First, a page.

Firstly I thank u for this useful web site really I appreciate it, secondely if u don’t mind I would like to ask u a question :
    Can we draw a histogram of a set of integer like an array or matrix ?and witch instruction can we use it?
    Thanks again I’m waitting your answer

    • Posted February 9, 2011 at 3:13 pm | Permalink

      I don’t think there’s any instruction for doing that. You’ll have to write code for it. Or maybe you could convert your array into an IplImage and then follow the code here.

  6. yu zhao
    Posted April 20, 2011 at 7:46 am | Permalink

    Is the fucntiong DrawHistogram() written by youself, or the souce code implemented in the Opencv Lib. Anyway, very impressive and helpful.

    • Posted April 29, 2011 at 7:59 pm | Permalink

      Written by me. It’s not a part of the OpenCV library.

      • yu zhao
        Posted April 30, 2011 at 6:56 am | Permalink

        I am studying the image segmentation recently. So what segmentation functions dose opencv provide for us? As far as I have known, cvKMeans2(), cvPyrMeanShiftFiltering(), cvPyrSegmentation.
        And how to evaluate the results of the segmentation. Is there some objective criteria?

  7. Jeffrey
    Posted May 17, 2011 at 8:10 am | Permalink

    Hi,I got a problem when I runnning your program.
    It displays ” error C2440: ‘initializing’ : cannot convert from ‘struct CvPoint’ to ‘int’ ”
    I do not know how to debug this,so I need your help.
    I use Visual C++6.0 and OpenCV 1.0.

    • Posted June 17, 2011 at 4:40 pm | Permalink

      Maybe a typecast will do the trick? Put your code on pastebin and we’ll try figure it out.

  8. Tsieki
    Posted July 11, 2011 at 5:11 pm | Permalink

    Nice site! very helpful!

    I ‘d like to ask you how we can make the histogram of a 2d matrix in opencv?

    Everything that i have found so far is about images. Is there a way to calculate histograms of matrices as well?

    • Posted July 13, 2011 at 9:16 am | Permalink

      Images are matrices too. You just pass a matrix instead of an image and things should work.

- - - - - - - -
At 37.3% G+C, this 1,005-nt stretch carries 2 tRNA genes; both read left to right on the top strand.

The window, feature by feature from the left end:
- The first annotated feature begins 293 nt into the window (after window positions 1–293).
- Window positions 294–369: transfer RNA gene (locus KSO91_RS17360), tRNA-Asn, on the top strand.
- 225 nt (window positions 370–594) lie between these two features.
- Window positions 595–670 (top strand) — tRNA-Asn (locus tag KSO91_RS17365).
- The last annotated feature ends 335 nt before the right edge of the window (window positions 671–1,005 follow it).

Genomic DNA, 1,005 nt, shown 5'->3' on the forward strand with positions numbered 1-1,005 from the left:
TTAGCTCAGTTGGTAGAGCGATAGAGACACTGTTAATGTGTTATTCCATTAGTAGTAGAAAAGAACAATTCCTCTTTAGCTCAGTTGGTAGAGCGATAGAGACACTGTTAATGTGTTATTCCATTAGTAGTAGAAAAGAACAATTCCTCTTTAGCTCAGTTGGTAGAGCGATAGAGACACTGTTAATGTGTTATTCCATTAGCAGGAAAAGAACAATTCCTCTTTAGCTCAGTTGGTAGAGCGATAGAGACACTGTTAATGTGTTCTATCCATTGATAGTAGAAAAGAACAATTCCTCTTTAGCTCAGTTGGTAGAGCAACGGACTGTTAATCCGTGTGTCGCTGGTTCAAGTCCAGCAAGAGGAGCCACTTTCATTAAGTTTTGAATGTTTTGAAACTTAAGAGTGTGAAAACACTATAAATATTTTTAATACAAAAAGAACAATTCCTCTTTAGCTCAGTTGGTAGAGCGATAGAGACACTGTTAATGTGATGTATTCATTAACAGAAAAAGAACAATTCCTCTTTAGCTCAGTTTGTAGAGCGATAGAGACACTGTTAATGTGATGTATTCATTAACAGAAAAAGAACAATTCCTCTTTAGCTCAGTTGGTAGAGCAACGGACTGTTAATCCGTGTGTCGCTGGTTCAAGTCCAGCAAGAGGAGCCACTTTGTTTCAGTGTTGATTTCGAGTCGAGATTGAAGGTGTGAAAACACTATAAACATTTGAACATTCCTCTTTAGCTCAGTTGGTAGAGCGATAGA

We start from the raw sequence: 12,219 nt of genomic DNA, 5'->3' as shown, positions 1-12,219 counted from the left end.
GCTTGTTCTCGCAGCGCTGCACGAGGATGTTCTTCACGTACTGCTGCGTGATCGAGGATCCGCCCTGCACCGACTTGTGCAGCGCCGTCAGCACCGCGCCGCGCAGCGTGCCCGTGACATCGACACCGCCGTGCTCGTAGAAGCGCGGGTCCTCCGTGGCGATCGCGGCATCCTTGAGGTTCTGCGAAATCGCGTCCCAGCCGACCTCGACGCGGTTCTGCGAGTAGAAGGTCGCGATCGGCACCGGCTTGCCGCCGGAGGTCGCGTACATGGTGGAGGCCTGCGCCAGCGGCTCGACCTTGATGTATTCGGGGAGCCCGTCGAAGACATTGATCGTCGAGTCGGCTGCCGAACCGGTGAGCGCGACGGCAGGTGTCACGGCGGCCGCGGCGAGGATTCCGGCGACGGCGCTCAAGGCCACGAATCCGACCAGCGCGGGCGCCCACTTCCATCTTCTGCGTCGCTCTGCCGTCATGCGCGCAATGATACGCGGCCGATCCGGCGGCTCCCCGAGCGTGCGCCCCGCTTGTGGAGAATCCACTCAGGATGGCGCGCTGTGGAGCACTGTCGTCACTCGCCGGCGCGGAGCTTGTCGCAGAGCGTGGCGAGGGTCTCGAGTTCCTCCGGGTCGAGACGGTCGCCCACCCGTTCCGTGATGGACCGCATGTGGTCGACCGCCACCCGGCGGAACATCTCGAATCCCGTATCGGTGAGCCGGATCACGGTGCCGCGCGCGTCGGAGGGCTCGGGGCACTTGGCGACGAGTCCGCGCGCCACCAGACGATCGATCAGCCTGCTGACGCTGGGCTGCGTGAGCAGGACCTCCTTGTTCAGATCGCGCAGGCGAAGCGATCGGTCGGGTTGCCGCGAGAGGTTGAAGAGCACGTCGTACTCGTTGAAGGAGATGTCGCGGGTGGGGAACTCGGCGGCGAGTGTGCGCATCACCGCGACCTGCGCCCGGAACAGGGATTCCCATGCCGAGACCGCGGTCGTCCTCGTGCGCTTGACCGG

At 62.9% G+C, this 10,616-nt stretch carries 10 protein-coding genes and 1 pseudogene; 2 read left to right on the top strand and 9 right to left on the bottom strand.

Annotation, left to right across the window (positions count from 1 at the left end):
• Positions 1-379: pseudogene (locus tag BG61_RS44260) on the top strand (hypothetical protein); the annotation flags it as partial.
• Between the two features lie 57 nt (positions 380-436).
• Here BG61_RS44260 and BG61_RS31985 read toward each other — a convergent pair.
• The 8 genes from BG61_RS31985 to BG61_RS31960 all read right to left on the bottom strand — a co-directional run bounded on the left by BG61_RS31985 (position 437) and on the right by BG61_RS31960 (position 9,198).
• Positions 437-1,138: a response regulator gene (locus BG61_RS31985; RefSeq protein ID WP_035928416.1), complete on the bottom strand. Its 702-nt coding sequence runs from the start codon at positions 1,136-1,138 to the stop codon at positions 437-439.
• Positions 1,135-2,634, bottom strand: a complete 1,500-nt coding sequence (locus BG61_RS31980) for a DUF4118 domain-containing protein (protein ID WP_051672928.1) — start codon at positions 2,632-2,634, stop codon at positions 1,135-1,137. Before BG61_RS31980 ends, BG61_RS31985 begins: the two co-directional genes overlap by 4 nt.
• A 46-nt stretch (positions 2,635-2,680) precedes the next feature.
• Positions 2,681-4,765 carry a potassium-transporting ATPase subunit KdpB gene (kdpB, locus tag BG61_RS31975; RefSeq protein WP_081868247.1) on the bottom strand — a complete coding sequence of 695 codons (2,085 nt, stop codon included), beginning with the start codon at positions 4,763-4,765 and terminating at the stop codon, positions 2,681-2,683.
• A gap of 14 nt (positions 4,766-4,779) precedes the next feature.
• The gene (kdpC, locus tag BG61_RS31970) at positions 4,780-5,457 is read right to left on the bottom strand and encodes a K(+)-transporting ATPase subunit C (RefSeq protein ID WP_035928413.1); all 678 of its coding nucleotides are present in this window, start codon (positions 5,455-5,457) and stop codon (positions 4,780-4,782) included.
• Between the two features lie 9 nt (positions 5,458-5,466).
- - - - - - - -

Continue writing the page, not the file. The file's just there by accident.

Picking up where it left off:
• Tsieki
        Posted July 13, 2011 at 12:40 pm | Permalink

        Thanks for your reply!

        I use the command

        CvMat* x_matrix = cvCreateMat ( 1, ParticleNum, CV_32FC1);
        cvCalcHist( & x_matrix, hist, 0, NULL);

        isn’t it correct? and i get the error:

        “error C2664: ‘cvCalcHist’ : cannot convert parameter 1 from ‘CvMat **__w64 ‘ to ‘IplImage **’”
        it seems as if it doesn’t work for CvMat… :(

  9. Arvin
    Posted July 20, 2011 at 10:49 pm | Permalink

    Hi, I think this is a very interesting and useful blog you have here. Keep it up. I’m currently working on a Histogram Equalizer Project and I’m new to OpenCV. I can’t figure out how to get the RGB values of an image to transform them to HSI. Can you help me with getting the RGB values of the image?

    Thanks a lot.

    • Posted August 9, 2011 at 7:45 pm | Permalink

      You need to use cvCvtColor. It converts an image from one color space to another.

  10. donny
    Posted August 24, 2011 at 7:23 pm | Permalink

    i have change from BGR to GRAY using cvCvtColor, then i set threshold value to segment the image and it will produce 2 group of pixel. one consist of all pixel with gray level
    values > Threshold and another one consist of pixels with values <=Threshold.
    how can i segment the image and then find the hitogram for both?

  11. wassim
    Posted September 23, 2011 at 5:12 pm | Permalink

    thank you :-)

  12. Fadime
    Posted September 24, 2011 at 3:04 pm | Permalink

    Hi,if you don’t mind can i ask a question about my project
    how can i access black and white values of a picture’s pixels? I want to read barkod with OpenCV.

One Trackback

  • By 1D Histogram on OpenCV « La Consigna on April 29, 2011 at 6:16 pm

    [...] OK, lets see. I wanted to do a simple histogram visualization of an image. But, all the examples in the web deal with two dimensional histograms, or with the old syntax. After checking a couple of webs I came up with a solution inspired by this post. [...]